Q&A: Caprice Hokstad
Duke Vahn's son has been keednapped. In a desperate attempt to find him, the Duke sends his most trusted servant to pose as a runaway slave in a foreign land. Nor Iron Bars a Cage spins a tale of slavery, loyalty, torture, honor, betrayal and selflessness.
WHAT LED YOU TO WRITE NOR IRON BARS A CAGE?
It's the sequel to my first novel, The Duke's Handmaid --
-- about halfway in, I realized I had way too much story for one book. It would
have to be a trilogy. The hardest part of writing a trilogy is making
each installment seem self-contained, having an ending that is satisfying,
while still leaving the reader wanting more. And with Nor Iron Bars a Cage, I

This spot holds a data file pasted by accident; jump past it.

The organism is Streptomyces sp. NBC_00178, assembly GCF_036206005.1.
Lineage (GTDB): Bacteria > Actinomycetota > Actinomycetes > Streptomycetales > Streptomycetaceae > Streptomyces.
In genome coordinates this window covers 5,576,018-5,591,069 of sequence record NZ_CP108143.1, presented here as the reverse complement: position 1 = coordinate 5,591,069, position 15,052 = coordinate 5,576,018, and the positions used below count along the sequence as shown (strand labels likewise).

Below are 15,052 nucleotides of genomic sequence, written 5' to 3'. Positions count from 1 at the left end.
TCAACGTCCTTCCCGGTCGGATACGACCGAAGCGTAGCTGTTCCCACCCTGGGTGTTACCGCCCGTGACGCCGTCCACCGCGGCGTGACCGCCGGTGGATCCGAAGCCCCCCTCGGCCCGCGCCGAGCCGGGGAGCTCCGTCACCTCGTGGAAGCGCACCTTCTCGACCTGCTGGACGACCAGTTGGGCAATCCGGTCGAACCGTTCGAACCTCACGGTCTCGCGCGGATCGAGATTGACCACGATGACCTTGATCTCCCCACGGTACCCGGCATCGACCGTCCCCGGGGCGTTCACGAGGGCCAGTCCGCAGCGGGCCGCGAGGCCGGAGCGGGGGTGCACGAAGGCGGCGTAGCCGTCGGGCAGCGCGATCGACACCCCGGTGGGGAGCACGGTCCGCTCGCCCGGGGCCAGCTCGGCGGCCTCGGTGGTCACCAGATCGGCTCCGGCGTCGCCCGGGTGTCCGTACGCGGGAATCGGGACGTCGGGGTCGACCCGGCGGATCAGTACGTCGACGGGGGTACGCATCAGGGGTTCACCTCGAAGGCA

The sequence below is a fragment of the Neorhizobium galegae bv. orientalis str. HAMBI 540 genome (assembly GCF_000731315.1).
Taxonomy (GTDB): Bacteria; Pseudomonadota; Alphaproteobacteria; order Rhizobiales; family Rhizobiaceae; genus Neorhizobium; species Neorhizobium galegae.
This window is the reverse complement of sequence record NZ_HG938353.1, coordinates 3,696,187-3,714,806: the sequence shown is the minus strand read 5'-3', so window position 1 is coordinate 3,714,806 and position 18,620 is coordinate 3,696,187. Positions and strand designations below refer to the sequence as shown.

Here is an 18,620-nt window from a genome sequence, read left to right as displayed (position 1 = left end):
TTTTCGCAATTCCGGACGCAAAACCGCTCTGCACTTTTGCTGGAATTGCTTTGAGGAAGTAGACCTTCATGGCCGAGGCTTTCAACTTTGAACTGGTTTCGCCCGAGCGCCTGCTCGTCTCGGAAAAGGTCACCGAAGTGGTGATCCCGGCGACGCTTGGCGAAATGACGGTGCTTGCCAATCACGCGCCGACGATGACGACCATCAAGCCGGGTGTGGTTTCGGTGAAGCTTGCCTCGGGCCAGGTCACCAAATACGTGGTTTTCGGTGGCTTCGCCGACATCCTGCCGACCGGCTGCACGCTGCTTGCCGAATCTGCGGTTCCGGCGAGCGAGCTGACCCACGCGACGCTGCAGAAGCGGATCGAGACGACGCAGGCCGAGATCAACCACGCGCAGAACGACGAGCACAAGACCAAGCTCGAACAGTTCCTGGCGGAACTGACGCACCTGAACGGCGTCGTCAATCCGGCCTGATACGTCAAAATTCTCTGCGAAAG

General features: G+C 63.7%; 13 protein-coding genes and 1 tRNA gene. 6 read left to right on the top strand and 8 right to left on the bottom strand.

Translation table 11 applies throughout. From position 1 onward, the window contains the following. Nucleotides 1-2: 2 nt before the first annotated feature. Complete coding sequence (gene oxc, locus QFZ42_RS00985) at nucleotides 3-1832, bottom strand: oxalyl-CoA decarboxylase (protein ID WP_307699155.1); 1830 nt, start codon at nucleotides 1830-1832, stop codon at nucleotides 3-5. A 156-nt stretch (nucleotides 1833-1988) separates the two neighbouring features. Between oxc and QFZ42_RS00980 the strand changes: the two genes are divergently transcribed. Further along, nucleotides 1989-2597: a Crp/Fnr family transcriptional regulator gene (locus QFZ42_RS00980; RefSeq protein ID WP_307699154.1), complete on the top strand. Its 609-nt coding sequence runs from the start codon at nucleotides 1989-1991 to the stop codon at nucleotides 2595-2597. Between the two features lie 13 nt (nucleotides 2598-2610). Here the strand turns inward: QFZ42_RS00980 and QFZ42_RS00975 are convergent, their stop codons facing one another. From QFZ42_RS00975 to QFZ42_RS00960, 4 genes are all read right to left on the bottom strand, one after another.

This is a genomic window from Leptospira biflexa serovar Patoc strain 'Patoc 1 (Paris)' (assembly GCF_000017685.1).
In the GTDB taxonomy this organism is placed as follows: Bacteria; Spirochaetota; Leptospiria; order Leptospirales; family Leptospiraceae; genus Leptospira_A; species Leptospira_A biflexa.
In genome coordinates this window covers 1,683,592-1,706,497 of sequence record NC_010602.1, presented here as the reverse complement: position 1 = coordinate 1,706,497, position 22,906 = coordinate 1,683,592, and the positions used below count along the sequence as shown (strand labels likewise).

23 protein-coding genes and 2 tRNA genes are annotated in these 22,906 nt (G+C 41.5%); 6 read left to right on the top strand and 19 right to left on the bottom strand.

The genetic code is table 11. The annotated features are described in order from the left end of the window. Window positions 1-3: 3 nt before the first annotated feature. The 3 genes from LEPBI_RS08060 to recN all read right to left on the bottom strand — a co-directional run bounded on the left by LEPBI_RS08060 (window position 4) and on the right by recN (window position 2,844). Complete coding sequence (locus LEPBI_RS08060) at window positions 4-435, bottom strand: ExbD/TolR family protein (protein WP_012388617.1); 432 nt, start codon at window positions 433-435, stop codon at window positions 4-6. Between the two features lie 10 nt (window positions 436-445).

gave them more. I wanted to pull readers in deeper and set up the
final book, which is in progress right now.
STARTING OUT, WHO WERE THE AUTHORS WHO INSPIRED YOU? WHO INSPIRES YOU NOW?
C.S. Lewis has always inspired me. He still inspires me, but I think I'm also now inspired by J.K. Rowling. She's proven that there still is a huge market for fantasy and it isn't just for kids.
HOW DOES YOUR FAITH INFLUENCE YOUR WRITING?
Evil is present in my fiction, but it is not glorified. There are consequences for evil acts. I assume good will overcome evil and justice will prevail.
HOW LONG HAVE YOU KNOWN YOU WANTED TO BE AN AUTHOR?
I'm not sure I ever consciously made that decision. I want to write stories and I want people to read them. I guess that means I want to be an author, but it was never about becoming something, but rather about doing something.
WHAT DO YOU MOST HOPE THAT READERS GET FROM READING YOUR WORK?
I hope they will forget where they are and lose themselves in the world of my stories. Even when the ending is happy, I want my readers to be sad that the book is over, that there is no more left to read.